The Problem of Theodicy (I): C.S. Lewis

Summary on ‘Divine Omnipotence and Divine Goodness’ in ‘the Problem of Pain’ by CS Lewis:
Clive Staples Lewis makes the main point for the Divine Omnipotence and Divine Goodness by addressing the atheistic objection that is solely centered on the noteworthy ineffectuality of the universe. The problem of pain in the simplest form is, “If God were good, He would wish to make His creatures perfectly happy, and if God were almighty He would be able to do what He wished. But the creatures are not happy. Therefore God lacks either goodness, or power, or both.” He proposes that the answer to the problem of pain depends on our understanding of the terms ‘good,’ ‘almighty’ and ‘happy.’

He examines what it really means to say that God is omnipotent. Omnipotence means “all-powerful to do everything.” However, the very nature of God is inherent to his character. So, he cannot revoke his own laws and act self-contradictory. For this reason, God cannot be both righteous and unrighteous (non-contradictory law) at the very same time.

There is a freedom of choice for human beings – a single naked choice, as Lewis says either to love God more than self or love self more than God. This choice certainly has a probability to pave the way to evil. God could have straightened the results of this abuse of free will every time by modifying the effect of the cause; but he did not, because it would violate whole natural order.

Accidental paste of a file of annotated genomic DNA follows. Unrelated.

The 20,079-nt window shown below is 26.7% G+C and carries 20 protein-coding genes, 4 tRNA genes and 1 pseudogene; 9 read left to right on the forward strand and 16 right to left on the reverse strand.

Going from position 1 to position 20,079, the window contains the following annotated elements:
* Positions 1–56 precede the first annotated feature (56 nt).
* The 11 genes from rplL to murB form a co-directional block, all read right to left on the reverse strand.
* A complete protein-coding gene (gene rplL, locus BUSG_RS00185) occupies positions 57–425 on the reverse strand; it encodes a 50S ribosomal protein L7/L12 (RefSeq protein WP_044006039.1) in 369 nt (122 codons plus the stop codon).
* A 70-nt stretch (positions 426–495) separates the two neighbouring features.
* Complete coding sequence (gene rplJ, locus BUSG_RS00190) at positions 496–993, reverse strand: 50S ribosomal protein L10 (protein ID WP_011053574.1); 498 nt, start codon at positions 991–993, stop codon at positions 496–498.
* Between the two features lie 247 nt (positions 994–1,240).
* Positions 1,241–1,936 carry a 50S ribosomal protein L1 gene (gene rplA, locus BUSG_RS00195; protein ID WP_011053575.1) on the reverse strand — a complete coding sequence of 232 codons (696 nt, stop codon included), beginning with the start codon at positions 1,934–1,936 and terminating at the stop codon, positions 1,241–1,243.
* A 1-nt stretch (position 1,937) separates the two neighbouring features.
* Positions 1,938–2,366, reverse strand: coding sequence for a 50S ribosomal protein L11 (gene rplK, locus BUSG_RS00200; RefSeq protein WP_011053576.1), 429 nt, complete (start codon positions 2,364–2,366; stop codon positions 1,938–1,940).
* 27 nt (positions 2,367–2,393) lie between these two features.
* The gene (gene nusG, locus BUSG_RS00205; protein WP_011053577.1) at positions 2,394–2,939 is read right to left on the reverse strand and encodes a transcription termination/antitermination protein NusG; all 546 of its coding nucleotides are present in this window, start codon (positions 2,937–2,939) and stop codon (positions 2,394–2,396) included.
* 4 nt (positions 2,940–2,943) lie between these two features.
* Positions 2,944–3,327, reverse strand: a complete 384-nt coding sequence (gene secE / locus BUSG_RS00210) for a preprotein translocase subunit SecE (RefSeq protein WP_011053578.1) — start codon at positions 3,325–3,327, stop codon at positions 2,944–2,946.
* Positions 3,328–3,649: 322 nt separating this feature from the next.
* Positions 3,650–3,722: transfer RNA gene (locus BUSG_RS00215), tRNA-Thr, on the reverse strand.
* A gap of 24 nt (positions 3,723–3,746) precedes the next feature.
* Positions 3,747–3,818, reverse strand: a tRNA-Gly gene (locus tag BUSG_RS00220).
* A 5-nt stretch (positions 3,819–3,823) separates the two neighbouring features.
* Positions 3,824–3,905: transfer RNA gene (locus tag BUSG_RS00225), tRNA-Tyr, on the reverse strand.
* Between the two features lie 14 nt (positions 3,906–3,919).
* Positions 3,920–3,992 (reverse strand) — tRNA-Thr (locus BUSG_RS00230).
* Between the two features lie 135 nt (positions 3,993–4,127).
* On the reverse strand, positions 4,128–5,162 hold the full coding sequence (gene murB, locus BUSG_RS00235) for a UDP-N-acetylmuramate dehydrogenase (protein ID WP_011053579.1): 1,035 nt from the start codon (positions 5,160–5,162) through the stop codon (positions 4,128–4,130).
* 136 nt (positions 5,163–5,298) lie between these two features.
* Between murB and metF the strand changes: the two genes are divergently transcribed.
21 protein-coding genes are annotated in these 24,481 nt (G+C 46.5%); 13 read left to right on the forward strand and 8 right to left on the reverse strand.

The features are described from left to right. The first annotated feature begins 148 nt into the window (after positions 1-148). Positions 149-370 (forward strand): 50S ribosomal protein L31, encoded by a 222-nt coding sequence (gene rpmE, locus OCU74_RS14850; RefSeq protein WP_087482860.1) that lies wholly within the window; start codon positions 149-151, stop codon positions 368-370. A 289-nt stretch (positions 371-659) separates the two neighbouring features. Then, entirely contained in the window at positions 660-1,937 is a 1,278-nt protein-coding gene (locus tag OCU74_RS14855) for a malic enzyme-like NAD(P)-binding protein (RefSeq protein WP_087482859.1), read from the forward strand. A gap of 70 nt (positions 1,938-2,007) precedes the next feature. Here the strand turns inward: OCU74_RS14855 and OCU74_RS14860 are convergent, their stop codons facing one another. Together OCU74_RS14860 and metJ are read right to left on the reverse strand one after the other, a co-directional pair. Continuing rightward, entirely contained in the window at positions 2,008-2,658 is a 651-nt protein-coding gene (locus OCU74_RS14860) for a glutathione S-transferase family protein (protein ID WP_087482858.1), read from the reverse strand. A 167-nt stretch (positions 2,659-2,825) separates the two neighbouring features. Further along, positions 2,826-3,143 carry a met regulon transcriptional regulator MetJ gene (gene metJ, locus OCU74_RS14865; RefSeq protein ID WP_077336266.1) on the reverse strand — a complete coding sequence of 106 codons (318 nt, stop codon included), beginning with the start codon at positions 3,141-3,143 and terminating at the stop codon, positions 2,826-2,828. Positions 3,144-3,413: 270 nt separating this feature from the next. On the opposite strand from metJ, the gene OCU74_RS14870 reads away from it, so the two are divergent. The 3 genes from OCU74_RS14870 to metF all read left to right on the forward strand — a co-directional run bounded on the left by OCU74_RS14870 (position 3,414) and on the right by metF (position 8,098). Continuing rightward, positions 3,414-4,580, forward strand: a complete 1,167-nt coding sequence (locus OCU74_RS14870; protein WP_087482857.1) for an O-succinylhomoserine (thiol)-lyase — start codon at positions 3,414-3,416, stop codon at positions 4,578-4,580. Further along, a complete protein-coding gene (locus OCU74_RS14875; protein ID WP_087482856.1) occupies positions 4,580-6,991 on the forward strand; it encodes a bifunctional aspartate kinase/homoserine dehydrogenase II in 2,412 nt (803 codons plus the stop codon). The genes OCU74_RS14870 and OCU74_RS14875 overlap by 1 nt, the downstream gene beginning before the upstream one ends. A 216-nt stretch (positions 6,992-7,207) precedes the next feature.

Lewis argues that Divine Goodness is very different than our understanding of good and evil. “It is not sheerly different: it differs from a child’s first attempt to draw a wheel”. According to Lewis, our knowledge of God’s goodness is love which is not a mere kindness. “If God is Love, He is, by definition, something more than mere kindness”. He is creator and we are his created beings. Consequently, the meanest creature like a man is closer in relationship with God. His goodness is all about giving his love to us.

Having addressed the omnipotence and goodness of God, Lewis speaks of the root of pain – abuse of the free will and rebellion against God. Sin has to be dealt with. Our self-centeredness and disobedience to God cause pain to ourselves and people around us. “He demands our worship, our obedience, our prostration… God wills our good, and our good is to love Him… and know Him”. So, the problem of pain is most often the effect of human cause.


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